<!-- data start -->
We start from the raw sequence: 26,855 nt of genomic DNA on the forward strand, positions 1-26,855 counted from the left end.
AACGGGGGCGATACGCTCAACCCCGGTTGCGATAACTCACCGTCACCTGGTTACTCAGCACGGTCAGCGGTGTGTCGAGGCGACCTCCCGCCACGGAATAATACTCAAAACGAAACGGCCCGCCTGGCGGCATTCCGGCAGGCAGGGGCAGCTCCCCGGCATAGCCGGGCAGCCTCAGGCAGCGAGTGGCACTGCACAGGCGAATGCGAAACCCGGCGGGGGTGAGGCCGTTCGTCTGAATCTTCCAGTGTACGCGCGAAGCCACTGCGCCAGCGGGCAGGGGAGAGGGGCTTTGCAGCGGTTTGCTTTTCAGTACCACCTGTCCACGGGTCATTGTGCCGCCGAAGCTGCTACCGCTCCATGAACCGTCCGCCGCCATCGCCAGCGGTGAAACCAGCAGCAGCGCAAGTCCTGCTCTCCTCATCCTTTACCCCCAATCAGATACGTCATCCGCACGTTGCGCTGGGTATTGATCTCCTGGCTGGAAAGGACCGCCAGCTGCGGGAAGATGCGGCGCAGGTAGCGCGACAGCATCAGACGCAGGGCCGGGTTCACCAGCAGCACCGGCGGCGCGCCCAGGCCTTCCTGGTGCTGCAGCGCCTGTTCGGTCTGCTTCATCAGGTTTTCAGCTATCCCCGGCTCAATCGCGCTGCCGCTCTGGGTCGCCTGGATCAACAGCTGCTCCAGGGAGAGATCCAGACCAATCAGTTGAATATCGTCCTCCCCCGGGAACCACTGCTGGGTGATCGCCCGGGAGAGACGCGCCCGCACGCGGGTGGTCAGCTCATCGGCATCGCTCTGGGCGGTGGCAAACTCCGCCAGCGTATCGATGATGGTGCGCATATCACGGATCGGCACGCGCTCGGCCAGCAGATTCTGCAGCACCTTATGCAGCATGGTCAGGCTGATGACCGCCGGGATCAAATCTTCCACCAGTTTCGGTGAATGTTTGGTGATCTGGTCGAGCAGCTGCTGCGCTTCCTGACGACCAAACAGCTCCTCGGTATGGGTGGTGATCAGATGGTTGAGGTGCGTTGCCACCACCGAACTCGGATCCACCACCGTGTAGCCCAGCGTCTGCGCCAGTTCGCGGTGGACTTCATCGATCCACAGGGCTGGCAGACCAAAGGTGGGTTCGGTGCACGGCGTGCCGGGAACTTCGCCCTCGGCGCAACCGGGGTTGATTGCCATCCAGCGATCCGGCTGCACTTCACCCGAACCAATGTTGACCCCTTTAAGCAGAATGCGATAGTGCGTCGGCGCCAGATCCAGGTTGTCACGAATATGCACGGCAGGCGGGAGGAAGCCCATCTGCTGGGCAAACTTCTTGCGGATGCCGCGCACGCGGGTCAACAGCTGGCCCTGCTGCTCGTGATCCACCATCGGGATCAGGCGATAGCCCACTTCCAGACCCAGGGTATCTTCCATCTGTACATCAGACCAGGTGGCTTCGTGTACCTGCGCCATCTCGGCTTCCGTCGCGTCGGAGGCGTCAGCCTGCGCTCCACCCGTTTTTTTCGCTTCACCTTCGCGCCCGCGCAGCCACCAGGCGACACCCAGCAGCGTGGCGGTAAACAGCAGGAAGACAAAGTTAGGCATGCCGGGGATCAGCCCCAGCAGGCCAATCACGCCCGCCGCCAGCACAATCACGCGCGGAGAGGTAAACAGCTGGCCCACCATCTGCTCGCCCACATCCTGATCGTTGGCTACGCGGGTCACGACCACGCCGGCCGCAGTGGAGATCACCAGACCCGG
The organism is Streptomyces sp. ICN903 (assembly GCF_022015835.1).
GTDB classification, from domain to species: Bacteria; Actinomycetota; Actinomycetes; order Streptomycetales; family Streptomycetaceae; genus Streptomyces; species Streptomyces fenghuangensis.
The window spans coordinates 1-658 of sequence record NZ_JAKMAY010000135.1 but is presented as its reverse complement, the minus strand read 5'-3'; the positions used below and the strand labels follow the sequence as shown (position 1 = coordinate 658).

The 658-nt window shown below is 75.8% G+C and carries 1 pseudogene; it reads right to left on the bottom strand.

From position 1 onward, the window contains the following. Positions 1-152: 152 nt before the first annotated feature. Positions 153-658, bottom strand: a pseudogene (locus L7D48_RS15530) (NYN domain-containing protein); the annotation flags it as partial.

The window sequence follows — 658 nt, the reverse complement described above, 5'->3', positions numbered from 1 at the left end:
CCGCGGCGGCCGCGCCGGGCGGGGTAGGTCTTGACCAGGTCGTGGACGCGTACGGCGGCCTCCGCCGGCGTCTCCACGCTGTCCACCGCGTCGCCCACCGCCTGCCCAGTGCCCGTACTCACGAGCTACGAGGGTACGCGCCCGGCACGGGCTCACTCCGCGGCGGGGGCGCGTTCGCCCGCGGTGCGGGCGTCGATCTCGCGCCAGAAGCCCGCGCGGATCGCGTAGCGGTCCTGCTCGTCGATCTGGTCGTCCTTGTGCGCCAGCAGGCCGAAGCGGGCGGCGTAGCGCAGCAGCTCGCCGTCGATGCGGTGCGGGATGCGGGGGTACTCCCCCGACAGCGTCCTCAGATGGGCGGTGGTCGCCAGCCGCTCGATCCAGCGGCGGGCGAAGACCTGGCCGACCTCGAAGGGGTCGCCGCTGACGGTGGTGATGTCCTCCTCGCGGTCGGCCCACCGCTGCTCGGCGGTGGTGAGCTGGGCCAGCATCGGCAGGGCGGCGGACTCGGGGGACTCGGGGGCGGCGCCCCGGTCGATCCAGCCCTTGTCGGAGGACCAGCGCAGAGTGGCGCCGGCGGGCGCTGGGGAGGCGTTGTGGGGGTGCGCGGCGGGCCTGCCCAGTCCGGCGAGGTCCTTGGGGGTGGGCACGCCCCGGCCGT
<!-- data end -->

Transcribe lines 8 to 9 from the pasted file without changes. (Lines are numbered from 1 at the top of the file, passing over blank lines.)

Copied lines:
The window sequence follows — 658 nt, the reverse complement described above, 5'->3', positions numbered from 1 at the left end:
CCGCGGCGGCCGCGCCGGGCGGGGTAGGTCTTGACCAGGTCGTGGACGCGTACGGCGGCCTCCGCCGGCGTCTCCACGCTGTCCACCGCGTCGCCCACCGCCTGCCCAGTGCCCGTACTCACGAGCTACGAGGGTACGCGCCCGGCACGGGCTCACTCCGCGGCGGGGGCGCGTTCGCCCGCGGTGCGGGCGTCGATCTCGCGCCAGAAGCCCGCGCGGATCGCGTAGCGGTCCTGCTCGTCGATCTGGTCGTCCTTGTGCGCCAGCAGGCCGAAGCGGGCGGCGTAGCGCAGCAGCTCGCCGTCGATGCGGTGCGGGATGCGGGGGTACTCCCCCGACAGCGTCCTCAGATGGGCGGTGGTCGCCAGCCGCTCGATCCAGCGGCGGGCGAAGACCTGGCCGACCTCGAAGGGGTCGCCGCTGACGGTGGTGATGTCCTCCTCGCGGTCGGCCCACCGCTGCTCGGCGGTGGTGAGCTGGGCCAGCATCGGCAGGGCGGCGGACTCGGGGGACTCGGGGGCGGCGCCCCGGTCGATCCAGCCCTTGTCGGAGGACCAGCGCAGAGTGGCGCCGGCGGGCGCTGGGGAGGCGTTGTGGGGGTGCGCGGCGGGCCTGCCCAGTCCGGCGAGGTCCTTGGGGGTGGGCACGCCCCGGCCGT